My war on Thanksgiving continues. Not only is it a war against inferior meats, though it is very much that, and not only is it a war against people who don’t want to discuss the holiday’s genocidal roots, but it’s also a war against family compromises at dinner. Jenn Jackson, the outstanding Teen Vogue columnist, had this to say about the need to confront our racist and homophobic relatives over the holidays.
White Americans are also isolated in their social groups, as research has found they are the group least likely to have diverse friends and peers. According to a 2016 analysis from the Public Religion Research Institute, the average white American has a network of friends that’s 91% white. A combined 8% is Black, Asian, Latinx, mixed-race, other and of “unknown” racial backgrounds. The same study found that Black Americans, on average, have a friend network that’s 83% Black, 8% white, 2% Latinx, 0% Asian, and roughly 7% that’s mixed, other, and of unknown race. Not only are white Americans often isolated by race where they live, they are unlikely to be surrounded by friends and loved ones who are nonwhite. If anti-racist white people do not muster up the courage to challenge their bigoted family members this holiday season, no one else will be there to do it.
These forms of isolation mean that many white Americans don’t have to confront racial differences in their personal and daily lives. Because of white privilege, many of them can simply opt out of difficult conversations that challenge internalized stereotypes or beliefs about people who aren’t like them. These attitudes are shaped from an early age. As University of Rhode Island history professor Erik Loomis put it in a recent piece in the Boston Review, when citing a study of white school children in a specific town in the Midwest, “almost none develop a meaningful critique of structural racism, question their own privilege, or think seriously about how to combat racial prejudice.” They may “oppose overt racism,” he continued, “but they also see themselves as deserving of every advantage they have received.”
The issue of racism is tangled up with a host of other issues, including gender and sexuality, class, and education. Starting the conversation can seem daunting, but it can also be a gateway to a host of other meaningful interactions about systemic prejudices and inequality.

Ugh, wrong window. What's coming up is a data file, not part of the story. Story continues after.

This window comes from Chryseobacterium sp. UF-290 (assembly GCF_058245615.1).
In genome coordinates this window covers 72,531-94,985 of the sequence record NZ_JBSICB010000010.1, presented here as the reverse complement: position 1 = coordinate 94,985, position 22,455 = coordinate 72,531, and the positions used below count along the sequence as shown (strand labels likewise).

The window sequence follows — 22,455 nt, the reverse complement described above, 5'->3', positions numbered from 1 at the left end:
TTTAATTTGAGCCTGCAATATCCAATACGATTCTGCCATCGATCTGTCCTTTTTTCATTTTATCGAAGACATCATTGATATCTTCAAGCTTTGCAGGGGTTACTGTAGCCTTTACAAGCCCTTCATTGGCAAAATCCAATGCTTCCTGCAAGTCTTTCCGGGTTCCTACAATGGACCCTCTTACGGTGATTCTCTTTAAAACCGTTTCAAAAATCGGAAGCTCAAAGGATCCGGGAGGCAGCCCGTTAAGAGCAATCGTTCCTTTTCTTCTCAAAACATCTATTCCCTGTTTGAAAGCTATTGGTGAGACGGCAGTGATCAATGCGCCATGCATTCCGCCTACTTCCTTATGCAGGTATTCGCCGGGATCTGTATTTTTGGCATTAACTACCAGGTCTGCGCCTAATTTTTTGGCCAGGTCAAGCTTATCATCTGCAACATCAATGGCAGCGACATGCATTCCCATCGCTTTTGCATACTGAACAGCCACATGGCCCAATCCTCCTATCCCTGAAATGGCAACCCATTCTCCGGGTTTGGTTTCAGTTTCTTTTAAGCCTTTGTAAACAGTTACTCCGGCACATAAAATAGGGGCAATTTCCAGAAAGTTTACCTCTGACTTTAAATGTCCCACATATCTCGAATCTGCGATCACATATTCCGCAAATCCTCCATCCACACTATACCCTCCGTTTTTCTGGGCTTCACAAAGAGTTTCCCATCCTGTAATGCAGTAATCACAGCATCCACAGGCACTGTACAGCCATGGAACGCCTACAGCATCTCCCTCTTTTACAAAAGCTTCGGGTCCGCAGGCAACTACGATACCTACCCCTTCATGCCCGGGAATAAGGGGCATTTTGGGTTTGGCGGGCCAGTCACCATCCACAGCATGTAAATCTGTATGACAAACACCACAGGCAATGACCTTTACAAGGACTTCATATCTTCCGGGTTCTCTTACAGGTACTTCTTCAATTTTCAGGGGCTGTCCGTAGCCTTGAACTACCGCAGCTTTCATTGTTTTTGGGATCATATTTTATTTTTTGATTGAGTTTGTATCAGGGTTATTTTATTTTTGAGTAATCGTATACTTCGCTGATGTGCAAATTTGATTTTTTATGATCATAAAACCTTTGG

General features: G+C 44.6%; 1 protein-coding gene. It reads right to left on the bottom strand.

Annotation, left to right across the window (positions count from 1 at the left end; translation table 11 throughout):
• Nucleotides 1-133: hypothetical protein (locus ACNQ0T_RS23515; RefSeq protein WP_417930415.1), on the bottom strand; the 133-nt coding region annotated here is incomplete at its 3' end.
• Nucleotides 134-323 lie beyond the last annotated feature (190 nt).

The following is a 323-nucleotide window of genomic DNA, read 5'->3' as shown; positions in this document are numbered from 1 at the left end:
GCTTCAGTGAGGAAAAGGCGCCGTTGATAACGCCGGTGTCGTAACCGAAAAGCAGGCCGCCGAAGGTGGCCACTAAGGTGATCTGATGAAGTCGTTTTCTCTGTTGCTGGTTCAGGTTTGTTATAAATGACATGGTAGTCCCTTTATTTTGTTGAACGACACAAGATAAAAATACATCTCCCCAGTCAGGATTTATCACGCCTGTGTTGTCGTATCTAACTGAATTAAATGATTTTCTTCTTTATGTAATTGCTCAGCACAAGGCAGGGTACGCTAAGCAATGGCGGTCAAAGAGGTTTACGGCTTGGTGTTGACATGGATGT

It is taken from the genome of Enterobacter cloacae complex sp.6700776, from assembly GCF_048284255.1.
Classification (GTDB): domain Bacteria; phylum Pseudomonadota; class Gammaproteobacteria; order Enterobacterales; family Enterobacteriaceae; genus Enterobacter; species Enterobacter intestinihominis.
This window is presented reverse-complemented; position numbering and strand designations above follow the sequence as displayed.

For example, while support for trans rights is increasing in the United States, transgender people still face an epidemic of violence and a history of mistreatment by police. Because many cisgender people don’t have out transgender friends, the issues facing trans communities rarely show up in their day-to-day conversations and lives. This form of cisgender privilege closely resembles white privilege in that it allows cis people to simply avoid understanding the ongoing struggles faced by trans people in this country.
Fortunately, the internet is teeming with guidelines and suggested methods for talking to family members about racism this holiday season. There are also plenty of practical tips and recommendations for supporting queer and trans folx this holiday season. What it mostly boils down to, though, is not being passive. Quietly forking away at your yams and green beans while Aunt Susan spews hateful messages about Black people, immigrants, or gender nonconforming people won’t do anything to change the status quo. It’s just another way of allowing these toxic ideas and beliefs to permeate throughout generations and social networks every day. How about stepping up to do something about it?
I have a dream of sowing discord in families across the nation. Turkey will be thrown around the room between angry family members, finally providing a point to it. And of course thanks to the LGM readers unwilling to confront their own white privilege around schools who inspired the Boston Review piece cited here.